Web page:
Back From Washington
I woke up this morning feeling as though I’ve been run over by a truck. I am aching from head to foot and my brain is going through a spell of Foggy-Brain-Syndrome.
But in my heart I feel… I feel that from the moment I learned of Andrew’s death, I became a peaceful warrior. The last three days, from when I left the house on my way to Washington, I’ve been engaged in peaceful but active combat. I even met a real life Army General, a female Army General.
I met many wonderful people and made new friends, both amongst suicide survivors like myself and in the Capital’s throbbing heart, Congress. Andrew was with me every moment, and with every step I took in and out The Hill. Any of the young staffers who “met” him (I showed his picture to everyone), would have been only to happy to date him, if only…. if only he’d been there in the flesh to shake hands and smile his luminous smile. But then, well, if he’d been around to shake hands and smile we wouldn’t have been marching around The Hill.
Alright, this is all I can manage today, I am too worn out physically and mentally to do anything other than lie around comatose for the rest of the day.
But first I would like to say a big thank you for your warm welcome to my daughter, Florentina. Thank you for embracing her and supporting her. I read her writing about Andrew at the same time as you did, and…. well… I love you Florentina and we will get through this, together with you, Daddy and Robert here, Andrew and Alexander “there”, we will make it.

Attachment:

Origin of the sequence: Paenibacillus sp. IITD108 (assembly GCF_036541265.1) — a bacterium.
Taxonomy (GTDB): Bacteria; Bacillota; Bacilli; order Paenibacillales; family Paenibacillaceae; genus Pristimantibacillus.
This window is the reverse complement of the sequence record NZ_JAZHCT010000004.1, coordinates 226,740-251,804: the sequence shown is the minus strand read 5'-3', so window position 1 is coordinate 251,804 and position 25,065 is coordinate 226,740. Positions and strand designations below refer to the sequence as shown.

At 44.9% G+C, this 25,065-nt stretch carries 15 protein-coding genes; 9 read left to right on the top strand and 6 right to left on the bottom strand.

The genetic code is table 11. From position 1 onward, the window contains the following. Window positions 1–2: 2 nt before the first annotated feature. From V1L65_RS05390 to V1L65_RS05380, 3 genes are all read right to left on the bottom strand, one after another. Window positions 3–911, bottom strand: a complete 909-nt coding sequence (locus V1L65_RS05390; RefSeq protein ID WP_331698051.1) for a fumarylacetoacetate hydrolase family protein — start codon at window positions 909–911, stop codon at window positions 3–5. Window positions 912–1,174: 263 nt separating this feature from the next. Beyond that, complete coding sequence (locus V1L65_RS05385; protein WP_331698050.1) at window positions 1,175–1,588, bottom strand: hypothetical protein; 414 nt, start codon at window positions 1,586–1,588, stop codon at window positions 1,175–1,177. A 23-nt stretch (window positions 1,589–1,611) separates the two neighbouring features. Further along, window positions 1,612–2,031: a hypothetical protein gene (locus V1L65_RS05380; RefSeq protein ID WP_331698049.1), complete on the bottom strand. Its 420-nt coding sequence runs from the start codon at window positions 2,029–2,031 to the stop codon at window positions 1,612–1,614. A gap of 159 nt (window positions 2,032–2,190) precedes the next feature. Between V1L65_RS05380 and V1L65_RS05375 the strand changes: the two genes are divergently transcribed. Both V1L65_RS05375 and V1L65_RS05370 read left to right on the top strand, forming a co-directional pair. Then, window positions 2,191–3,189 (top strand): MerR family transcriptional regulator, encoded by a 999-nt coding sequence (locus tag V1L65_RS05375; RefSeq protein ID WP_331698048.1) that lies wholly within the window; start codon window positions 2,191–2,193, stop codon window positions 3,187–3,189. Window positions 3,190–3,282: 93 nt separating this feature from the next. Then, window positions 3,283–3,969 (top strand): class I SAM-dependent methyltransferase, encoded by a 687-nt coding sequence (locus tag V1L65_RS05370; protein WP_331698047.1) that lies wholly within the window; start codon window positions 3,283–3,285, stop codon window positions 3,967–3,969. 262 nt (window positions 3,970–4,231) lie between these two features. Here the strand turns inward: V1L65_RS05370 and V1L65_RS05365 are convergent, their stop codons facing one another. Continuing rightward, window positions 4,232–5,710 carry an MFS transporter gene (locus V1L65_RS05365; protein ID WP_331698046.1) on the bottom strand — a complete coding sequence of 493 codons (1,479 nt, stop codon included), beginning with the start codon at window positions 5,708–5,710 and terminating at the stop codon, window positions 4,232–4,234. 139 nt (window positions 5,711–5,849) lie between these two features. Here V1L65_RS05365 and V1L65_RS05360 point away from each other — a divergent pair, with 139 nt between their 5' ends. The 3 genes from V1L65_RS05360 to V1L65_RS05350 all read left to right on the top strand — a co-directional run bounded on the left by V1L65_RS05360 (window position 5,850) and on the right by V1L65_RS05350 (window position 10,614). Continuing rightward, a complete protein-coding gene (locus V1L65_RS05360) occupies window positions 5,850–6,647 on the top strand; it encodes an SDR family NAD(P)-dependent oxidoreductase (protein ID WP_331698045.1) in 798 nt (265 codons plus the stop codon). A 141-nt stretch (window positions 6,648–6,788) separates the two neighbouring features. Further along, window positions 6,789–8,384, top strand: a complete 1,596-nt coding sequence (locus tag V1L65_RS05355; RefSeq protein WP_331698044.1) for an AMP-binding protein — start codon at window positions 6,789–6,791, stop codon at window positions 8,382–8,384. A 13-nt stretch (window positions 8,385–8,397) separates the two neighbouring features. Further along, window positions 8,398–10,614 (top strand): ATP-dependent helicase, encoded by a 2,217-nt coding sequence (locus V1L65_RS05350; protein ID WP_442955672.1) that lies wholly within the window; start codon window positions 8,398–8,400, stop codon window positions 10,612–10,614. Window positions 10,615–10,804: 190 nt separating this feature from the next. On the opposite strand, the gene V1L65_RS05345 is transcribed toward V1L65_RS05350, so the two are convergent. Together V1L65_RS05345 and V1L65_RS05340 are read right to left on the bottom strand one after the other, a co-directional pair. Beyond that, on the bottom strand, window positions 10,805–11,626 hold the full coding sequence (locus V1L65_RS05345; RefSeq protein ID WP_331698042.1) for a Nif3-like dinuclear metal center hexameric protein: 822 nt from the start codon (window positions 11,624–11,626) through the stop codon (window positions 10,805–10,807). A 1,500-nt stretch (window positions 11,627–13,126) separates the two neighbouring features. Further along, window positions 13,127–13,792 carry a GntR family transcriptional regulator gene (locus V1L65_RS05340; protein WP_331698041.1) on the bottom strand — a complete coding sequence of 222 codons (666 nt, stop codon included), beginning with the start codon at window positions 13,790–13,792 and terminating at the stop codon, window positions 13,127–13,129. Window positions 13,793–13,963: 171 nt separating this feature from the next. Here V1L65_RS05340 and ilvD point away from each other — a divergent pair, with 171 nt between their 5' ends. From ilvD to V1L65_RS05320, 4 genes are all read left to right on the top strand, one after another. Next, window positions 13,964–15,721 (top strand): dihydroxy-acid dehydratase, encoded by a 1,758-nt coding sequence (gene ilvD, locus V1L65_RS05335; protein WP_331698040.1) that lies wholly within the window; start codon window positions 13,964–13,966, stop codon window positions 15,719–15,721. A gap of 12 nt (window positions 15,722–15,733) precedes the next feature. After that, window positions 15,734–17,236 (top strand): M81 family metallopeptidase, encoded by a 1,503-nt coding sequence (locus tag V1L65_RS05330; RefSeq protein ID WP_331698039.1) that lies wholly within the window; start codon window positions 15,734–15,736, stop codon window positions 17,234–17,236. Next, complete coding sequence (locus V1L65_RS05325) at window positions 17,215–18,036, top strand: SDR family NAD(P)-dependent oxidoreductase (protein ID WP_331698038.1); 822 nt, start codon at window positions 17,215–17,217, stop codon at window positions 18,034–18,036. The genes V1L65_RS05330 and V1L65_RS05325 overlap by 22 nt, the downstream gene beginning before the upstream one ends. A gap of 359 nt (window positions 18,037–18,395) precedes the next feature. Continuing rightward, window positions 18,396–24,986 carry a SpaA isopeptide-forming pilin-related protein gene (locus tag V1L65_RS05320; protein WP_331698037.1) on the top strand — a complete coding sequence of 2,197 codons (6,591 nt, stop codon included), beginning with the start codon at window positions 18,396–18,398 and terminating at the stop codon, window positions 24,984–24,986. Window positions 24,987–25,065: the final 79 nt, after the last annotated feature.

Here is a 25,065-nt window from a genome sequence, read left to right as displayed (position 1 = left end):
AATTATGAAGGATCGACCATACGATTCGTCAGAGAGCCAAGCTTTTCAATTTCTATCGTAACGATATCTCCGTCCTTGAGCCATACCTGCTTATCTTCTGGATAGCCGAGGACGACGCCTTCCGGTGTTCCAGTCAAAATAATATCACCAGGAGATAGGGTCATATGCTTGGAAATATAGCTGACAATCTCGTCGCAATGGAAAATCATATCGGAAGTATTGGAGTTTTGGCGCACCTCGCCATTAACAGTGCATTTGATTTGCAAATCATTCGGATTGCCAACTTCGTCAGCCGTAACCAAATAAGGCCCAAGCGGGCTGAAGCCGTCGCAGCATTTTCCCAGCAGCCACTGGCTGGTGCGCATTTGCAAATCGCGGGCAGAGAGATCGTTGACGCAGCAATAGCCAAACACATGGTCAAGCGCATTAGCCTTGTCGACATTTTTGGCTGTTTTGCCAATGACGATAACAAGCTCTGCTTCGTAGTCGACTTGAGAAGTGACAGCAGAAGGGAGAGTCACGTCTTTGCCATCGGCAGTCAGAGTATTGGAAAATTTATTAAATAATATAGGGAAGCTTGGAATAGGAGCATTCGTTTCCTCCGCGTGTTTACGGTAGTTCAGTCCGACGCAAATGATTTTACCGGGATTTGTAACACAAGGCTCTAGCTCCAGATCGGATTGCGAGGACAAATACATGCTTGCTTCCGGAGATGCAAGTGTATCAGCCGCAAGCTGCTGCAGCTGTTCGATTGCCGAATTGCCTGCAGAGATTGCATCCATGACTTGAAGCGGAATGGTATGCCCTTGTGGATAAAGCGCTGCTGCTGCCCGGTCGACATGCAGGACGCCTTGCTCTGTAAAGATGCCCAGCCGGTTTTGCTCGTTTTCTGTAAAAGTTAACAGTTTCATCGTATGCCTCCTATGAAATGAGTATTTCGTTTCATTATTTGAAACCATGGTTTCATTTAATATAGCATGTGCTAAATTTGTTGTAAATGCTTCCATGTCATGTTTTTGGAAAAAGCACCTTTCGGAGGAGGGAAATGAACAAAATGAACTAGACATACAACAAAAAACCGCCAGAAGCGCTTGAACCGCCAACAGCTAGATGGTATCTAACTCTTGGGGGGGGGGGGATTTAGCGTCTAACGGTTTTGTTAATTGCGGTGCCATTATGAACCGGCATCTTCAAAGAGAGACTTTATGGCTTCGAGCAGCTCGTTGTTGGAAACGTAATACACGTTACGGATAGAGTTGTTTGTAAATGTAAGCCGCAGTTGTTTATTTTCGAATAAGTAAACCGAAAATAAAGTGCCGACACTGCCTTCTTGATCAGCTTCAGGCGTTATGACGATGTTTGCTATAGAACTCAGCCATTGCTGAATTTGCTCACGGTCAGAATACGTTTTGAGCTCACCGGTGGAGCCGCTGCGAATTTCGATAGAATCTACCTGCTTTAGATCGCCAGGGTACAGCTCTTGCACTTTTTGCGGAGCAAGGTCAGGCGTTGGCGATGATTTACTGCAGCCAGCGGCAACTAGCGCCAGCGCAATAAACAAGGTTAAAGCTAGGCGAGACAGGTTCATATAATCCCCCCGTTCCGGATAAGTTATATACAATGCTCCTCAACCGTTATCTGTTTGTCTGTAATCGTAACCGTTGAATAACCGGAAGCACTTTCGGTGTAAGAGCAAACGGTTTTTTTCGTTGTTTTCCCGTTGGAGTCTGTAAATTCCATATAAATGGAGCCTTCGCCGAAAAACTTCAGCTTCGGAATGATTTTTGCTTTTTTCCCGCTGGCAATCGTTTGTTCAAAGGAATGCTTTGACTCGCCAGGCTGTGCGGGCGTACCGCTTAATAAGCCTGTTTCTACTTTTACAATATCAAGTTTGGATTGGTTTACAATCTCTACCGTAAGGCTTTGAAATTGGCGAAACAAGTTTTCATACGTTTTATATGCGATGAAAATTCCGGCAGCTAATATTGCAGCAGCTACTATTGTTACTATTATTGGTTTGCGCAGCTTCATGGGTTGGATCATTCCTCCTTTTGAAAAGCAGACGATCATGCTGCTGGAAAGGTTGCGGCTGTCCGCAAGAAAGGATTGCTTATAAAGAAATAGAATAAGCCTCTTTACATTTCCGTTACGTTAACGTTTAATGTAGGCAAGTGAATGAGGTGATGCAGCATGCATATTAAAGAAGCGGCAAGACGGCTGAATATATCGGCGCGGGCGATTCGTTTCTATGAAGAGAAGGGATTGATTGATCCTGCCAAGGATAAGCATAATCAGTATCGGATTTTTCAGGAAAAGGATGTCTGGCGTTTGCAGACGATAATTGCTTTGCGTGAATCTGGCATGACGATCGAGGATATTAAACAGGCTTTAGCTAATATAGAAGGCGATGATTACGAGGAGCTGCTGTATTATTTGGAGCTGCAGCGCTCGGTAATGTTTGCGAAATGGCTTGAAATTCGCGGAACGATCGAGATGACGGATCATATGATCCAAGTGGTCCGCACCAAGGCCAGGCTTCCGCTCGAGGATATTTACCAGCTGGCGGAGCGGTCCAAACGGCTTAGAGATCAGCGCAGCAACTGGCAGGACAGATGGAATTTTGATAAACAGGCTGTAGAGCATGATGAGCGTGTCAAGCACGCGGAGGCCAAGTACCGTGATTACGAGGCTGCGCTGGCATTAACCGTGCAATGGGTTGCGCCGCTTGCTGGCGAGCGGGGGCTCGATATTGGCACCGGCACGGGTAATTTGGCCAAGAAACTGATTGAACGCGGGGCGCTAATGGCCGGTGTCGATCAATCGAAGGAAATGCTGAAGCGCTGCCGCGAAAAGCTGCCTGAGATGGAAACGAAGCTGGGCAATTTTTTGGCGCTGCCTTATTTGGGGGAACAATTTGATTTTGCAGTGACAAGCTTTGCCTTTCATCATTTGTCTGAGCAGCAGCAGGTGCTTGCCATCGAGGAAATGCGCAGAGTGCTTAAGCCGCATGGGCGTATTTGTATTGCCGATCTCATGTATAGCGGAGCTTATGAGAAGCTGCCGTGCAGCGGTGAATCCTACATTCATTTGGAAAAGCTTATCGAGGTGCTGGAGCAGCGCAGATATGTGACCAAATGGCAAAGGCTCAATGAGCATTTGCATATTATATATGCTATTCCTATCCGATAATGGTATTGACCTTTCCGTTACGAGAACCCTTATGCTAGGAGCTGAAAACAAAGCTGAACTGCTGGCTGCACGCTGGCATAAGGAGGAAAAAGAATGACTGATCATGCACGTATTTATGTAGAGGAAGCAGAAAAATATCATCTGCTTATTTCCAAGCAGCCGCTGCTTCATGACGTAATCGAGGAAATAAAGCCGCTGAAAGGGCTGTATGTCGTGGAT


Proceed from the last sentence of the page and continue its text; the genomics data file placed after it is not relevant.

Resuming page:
I want to say a couple more thank yous: to my husband and Robert for holding the fort while I was way.
To my fellow survivor Shannon, for telling me about the conference, and for the special moments we shared getting to know each other on the train and later, when we were looking for a place to eat and talk quietly in pretty King Street, Alexandria. And last, but certainly not least, to my dear friend Elizabeth for coming with me and for her steadfast support, for her unique brand of compassion, which manifests as a wicked sense of humor. Whenever she sees me teetering on the brink of tears, pretending not to notice, she comes up with the most outrageous “vignettes” of so and so making it impossible for me to do anything other than laugh my head off. She had the same effect on Andrew. I also want to say thank you to Elizabeth for referring to Andrew, at the conference and on The Hill, as the son she never had.
I will tell you more, but bye for now,
PS Having forgotten my camera behind, I am relying on the people who took pictures and promised to email them to me. As of now the only picture I have is the one I posted today.Explore posts in the same categories: Activist, andrew williamson-noble, Capitol Hill, Living, memoir, Suicide, survivors
Tags: Alexander, Alexandria, Andrew, andrew williamson-noble, Army General, Capitol Hill, Congress, Foggy-Brain Syndrome, Hill staffers, King Street, peaceful combat, peaceful warrior, Suicide, Suicide Prevention Conference, suicide survivor, t, The Capitol The Capital, The Hill, Virginia, WashingtonYou can comment below, or link to this permanent URL from your own site.